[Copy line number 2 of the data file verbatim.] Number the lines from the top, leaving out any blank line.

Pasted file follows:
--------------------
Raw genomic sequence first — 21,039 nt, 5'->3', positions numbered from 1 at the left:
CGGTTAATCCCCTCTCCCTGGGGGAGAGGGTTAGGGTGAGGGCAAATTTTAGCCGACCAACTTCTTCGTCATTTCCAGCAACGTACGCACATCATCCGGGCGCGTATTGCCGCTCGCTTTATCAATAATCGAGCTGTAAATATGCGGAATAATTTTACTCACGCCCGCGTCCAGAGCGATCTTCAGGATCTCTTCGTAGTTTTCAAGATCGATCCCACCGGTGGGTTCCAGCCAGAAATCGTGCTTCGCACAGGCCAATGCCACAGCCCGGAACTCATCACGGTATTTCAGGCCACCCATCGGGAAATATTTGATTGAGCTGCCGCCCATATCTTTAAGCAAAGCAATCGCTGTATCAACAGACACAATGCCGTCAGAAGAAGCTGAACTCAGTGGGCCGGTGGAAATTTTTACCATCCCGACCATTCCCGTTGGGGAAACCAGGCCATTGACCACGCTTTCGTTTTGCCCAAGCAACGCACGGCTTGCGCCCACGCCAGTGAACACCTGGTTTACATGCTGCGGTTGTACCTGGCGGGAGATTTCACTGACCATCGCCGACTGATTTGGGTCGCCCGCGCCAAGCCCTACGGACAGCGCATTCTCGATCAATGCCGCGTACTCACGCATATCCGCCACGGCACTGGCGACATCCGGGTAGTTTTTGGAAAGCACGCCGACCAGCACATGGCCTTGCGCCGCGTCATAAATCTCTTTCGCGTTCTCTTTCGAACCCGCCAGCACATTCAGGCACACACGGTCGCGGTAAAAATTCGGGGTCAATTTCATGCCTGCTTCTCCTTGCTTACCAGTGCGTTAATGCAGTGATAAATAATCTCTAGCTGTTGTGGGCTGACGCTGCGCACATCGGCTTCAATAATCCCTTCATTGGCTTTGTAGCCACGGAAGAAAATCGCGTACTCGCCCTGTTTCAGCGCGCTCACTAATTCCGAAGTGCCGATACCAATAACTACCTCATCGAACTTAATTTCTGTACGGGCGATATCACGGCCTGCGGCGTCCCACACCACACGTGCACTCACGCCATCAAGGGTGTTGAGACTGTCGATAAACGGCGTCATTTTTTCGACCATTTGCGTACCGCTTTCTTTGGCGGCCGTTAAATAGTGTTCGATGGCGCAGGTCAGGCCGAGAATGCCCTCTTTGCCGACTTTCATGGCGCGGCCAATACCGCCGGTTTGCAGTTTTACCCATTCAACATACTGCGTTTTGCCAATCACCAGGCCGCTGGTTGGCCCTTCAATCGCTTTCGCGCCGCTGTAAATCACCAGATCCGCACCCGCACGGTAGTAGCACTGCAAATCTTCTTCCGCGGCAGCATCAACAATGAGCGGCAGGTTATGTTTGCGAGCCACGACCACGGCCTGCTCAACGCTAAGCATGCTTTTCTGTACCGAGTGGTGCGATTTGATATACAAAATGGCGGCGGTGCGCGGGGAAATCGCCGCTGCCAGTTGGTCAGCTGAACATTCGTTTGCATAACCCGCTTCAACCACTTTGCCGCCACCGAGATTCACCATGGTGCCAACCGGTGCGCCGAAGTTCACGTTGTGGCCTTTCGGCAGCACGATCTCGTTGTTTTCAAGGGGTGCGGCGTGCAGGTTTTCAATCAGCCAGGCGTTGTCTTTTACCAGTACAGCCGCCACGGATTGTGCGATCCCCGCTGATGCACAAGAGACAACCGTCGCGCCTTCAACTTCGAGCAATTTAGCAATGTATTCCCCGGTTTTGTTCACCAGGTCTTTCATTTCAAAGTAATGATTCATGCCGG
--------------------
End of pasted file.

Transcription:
CGGTTAATCCCCTCTCCCTGGGGGAGAGGGTTAGGGTGAGGGCAAATTTTAGCCGACCAACTTCTTCGTCATTTCCAGCAACGTACGCACATCATCCGGGCGCGTATTGCCGCTCGCTTTATCAATAATCGAGCTGTAAATATGCGGAATAATTTTACTCACGCCCGCGTCCAGAGCGATCTTCAGGATCTCTTCGTAGTTTTCAAGATCGATCCCACCGGTGGGTTCCAGCCAGAAATCGTGCTTCGCACAGGCCAATGCCACAGCCCGGAACTCATCACGGTATTTCAGGCCACCCATCGGGAAATATTTGATTGAGCTGCCGCCCATATCTTTAAGCAAAGCAATCGCTGTATCAACAGACACAATGCCGTCAGAAGAAGCTGAACTCAGTGGGCCGGTGGAAATTTTTACCATCCCGACCATTCCCGTTGGGGAAACCAGGCCATTGACCACGCTTTCGTTTTGCCCAAGCAACGCACGGCTTGCGCCCACGCCAGTGAACACCTGGTTTACATGCTGCGGTTGTACCTGGCGGGAGATTTCACTGACCATCGCCGACTGATTTGGGTCGCCCGCGCCAAGCCCTACGGACAGCGCATTCTCGATCAATGCCGCGTACTCACGCATATCCGCCACGGCACTGGCGACATCCGGGTAGTTTTTGGAAAGCACGCCGACCAGCACATGGCCTTGCGCCGCGTCATAAATCTCTTTCGCGTTCTCTTTCGAACCCGCCAGCACATTCAGGCACACACGGTCGCGGTAAAAATTCGGGGTCAATTTCATGCCTGCTTCTCCTTGCTTACCAGTGCGTTAATGCAGTGATAAATAATCTCTAGCTGTTGTGGGCTGACGCTGCGCACATCGGCTTCAATAATCCCTTCATTGGCTTTGTAGCCACGGAAGAAAATCGCGTACTCGCCCTGTTTCAGCGCGCTCACTAATTCCGAAGTGCCGATACCAATAACTACCTCATCGAACTTAATTTCTGTACGGGCGATATCACGGCCTGCGGCGTCCCACACCACACGTGCACTCACGCCATCAAGGGTGTTGAGACTGTCGATAAACGGCGTCATTTTTTCGACCATTTGCGTACCGCTTTCTTTGGCGGCCGTTAAATAGTGTTCGATGGCGCAGGTCAGGCCGAGAATGCCCTCTTTGCCGACTTTCATGGCGCGGCCAATACCGCCGGTTTGCAGTTTTACCCATTCAACATACTGCGTTTTGCCAATCACCAGGCCGCTGGTTGGCCCTTCAATCGCTTTCGCGCCGCTGTAAATCACCAGATCCGCACCCGCACGGTAGTAGCACTGCAAATCTTCTTCCGCGGCAGCATCAACAATGAGCGGCAGGTTATGTTTGCGAGCCACGACCACGGCCTGCTCAACGCTAAGCATGCTTTTCTGTACCGAGTGGTGCGATTTGATATACAAAATGGCGGCGGTGCGCGGGGAAATCGCCGCTGCCAGTTGGTCAGCTGAACATTCGTTTGCATAACCCGCTTCAACCACTTTGCCGCCACCGAGATTCACCATGGTGCCAACCGGTGCGCCGAAGTTCACGTTGTGGCCTTTCGGCAGCACGATCTCGTTGTTTTCAAGGGGTGCGGCGTGCAGGTTTTCAATCAGCCAGGCGTTGTCTTTTACCAGTACAGCCGCCACGGATTGTGCGATCCCCGCTGATGCACAAGAGACAACCGTCGCGCCTTCAACTTCGAGCAATTTAGCAATGTATTCCCCGGTTTTGTTCACCAGGTCTTTCATTTCAAAGTAATGATTCATGCCGG